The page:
Cats are twice as likely to survive a venomous snakebite than dogs, researchers from the University of Queensland have found.
The team, led by PhD student Christina Zdenek and Associate Professor Bryan Fry, compared the effects of snake venoms on the blood clotting agents in dogs and cats—publishing their findings in Comparative Biochemistry and Physiology.
“Snakebite is a common occurrence for pet cats and dogs across the globe and can be fatal,” Dr Fry said. “This is primarily due to a condition called ‘venom-induced consumptive coagulopathy’—where an animal loses its ability to clot blood and sadly bleeds to death.
“In Australia, the eastern brown snake alone is responsible for an estimated 76 per cent of reported domestic pet snakebites each year,” Dr Fry added. “And while only 31 per cent of dogs survive being bitten by an eastern brown snake without antivenom, cats are twice as likely to survive—at 66 per cent.”
Cats also have a significantly higher survival rate if given antivenom treatment and, until now, the reasons behind this disparity were unknown.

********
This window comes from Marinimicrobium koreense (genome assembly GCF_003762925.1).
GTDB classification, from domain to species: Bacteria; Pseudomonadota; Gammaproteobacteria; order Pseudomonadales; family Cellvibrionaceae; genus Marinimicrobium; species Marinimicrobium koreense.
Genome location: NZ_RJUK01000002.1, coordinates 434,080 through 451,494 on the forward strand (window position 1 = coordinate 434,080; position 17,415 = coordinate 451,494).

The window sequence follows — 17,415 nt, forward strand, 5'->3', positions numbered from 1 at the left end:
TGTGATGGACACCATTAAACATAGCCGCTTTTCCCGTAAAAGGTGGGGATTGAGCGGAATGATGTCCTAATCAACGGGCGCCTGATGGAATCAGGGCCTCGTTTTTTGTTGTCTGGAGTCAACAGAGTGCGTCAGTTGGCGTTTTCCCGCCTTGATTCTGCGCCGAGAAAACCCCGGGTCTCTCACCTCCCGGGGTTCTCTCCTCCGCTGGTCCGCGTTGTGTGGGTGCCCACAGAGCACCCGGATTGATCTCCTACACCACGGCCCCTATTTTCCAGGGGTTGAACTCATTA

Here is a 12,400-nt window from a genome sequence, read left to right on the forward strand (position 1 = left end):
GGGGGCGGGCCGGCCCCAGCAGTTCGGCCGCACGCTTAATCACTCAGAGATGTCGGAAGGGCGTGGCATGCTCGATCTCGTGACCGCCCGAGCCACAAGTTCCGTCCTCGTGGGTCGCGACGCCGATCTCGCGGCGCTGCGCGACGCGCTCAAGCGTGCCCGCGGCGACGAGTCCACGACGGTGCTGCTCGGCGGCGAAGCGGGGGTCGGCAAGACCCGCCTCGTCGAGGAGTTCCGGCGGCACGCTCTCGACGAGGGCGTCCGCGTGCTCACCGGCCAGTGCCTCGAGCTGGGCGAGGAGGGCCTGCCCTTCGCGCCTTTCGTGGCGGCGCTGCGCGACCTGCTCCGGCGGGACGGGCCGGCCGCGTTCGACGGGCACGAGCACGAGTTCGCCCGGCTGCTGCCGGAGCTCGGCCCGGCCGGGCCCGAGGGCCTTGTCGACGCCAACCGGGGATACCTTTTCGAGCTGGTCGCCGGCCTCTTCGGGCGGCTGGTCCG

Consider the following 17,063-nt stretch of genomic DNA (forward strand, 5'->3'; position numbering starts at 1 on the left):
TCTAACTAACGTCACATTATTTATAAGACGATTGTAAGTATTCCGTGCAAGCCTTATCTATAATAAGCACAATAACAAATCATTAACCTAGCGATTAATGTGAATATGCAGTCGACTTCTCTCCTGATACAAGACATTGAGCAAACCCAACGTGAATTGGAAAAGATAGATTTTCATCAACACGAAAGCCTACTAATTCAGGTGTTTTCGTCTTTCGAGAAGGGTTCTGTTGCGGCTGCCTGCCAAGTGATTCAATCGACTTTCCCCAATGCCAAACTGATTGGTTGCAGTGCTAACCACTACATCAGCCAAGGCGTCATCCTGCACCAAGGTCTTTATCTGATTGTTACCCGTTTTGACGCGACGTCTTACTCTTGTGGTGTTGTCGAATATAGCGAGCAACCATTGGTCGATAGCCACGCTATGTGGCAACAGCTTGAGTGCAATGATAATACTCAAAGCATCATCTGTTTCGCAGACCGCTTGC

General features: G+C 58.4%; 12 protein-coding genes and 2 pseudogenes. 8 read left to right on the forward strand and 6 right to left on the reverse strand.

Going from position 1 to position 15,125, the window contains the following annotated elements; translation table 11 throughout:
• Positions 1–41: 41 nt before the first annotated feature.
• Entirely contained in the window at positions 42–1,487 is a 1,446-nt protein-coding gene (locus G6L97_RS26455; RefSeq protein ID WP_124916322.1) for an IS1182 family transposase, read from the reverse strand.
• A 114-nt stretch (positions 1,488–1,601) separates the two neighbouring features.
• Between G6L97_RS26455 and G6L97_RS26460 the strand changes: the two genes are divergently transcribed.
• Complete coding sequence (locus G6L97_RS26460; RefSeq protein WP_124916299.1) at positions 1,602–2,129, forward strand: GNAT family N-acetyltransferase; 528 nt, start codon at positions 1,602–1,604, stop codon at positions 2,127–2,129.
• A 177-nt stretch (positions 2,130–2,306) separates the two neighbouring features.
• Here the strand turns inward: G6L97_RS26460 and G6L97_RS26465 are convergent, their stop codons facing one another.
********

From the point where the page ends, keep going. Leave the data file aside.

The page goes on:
Dr Fry and his team used a coagulation analyser to test the effects of eastern brown snake venom—as well as 10 additional venoms found around the world—on dog and cat plasma in the lab.
“All venoms acted faster on dog plasma than cat or human,” Zdenek said. “This indicates that dogs would likely enter a state where blood clotting fails sooner and are therefore more vulnerable to these snake venoms.
The spontaneous clotting time of the blood—even without venom—was dramatically faster in dogs than in cats.
“This suggests that the naturally faster clotting blood of dogs makes them more vulnerable to these types of snake venoms,” Zdenek said. “And this is consistent with clinical records showing more rapid onset of symptoms and lethal effects in dogs than cats.”
Several behavioural differences between cats and dogs are also highly likely to increase the chances of dogs dying from venomous snake bite.
“Dogs typically investigate with their nose and mouth, which are highly vascularised areas, whereas cats often swat with their paws,” Dr Fry said.
“And dogs are usually more active than cats, which is not great after a bite has taken place because the best practice is to remain as still as possible to slow the spread of venom through the body.”
The researchers hope their insights can lead to a better awareness of the critically short period of time to get treatment for dogs envenomed by snakes.
This story was sourced from the UQ News website.